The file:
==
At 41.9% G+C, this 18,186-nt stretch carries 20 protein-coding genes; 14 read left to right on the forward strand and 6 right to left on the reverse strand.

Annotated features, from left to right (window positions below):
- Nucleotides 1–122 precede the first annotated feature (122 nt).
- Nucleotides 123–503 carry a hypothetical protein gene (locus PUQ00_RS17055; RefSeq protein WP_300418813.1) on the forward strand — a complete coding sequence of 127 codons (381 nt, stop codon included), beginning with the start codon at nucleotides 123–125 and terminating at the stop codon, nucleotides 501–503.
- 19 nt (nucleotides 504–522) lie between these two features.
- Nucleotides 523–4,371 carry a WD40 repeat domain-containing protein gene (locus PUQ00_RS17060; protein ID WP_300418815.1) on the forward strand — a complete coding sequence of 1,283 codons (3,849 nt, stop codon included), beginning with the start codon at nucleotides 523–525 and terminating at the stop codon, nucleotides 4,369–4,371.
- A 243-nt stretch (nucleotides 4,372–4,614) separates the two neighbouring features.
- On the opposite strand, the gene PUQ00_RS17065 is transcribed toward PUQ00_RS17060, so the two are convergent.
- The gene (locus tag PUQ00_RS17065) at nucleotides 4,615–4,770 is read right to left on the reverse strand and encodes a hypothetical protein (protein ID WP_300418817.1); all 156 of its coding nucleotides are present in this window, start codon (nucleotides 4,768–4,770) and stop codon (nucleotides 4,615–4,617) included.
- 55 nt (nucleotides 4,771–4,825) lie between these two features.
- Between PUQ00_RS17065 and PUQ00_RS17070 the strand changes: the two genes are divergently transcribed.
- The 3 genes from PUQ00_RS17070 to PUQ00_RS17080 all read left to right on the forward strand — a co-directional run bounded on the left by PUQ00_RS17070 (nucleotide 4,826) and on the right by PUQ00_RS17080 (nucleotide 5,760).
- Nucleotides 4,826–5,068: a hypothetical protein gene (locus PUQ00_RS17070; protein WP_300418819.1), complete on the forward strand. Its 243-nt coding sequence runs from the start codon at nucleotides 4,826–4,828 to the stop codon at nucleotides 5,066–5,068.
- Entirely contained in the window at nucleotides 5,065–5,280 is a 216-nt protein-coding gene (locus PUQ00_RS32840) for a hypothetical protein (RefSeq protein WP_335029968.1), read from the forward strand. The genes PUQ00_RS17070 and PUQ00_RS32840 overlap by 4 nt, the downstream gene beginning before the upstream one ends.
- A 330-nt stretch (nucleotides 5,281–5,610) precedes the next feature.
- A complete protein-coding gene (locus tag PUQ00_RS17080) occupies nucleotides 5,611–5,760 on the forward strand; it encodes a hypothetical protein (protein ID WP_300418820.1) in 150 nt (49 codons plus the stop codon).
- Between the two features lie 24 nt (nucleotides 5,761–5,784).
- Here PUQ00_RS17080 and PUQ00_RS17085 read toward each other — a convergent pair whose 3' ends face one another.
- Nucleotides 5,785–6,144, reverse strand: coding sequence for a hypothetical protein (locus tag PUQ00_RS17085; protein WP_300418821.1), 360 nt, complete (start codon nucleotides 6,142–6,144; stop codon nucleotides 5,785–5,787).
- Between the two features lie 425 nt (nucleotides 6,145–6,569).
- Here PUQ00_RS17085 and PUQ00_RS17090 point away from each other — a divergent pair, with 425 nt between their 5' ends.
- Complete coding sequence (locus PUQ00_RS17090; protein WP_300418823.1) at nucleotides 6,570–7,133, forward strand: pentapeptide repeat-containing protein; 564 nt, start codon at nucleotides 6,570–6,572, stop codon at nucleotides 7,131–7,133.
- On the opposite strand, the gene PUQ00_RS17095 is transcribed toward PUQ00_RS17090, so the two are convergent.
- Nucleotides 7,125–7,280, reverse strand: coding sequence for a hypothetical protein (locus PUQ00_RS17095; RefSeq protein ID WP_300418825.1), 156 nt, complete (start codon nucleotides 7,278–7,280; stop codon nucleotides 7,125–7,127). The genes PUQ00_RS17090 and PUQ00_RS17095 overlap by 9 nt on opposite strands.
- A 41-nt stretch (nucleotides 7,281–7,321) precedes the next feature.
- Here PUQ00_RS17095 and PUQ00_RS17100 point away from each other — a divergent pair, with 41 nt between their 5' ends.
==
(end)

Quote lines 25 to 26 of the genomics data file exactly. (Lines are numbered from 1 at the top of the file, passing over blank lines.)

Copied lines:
- A 41-nt stretch (nucleotides 7,281–7,321) precedes the next feature.
- Here PUQ00_RS17095 and PUQ00_RS17100 point away from each other — a divergent pair, with 41 nt between their 5' ends.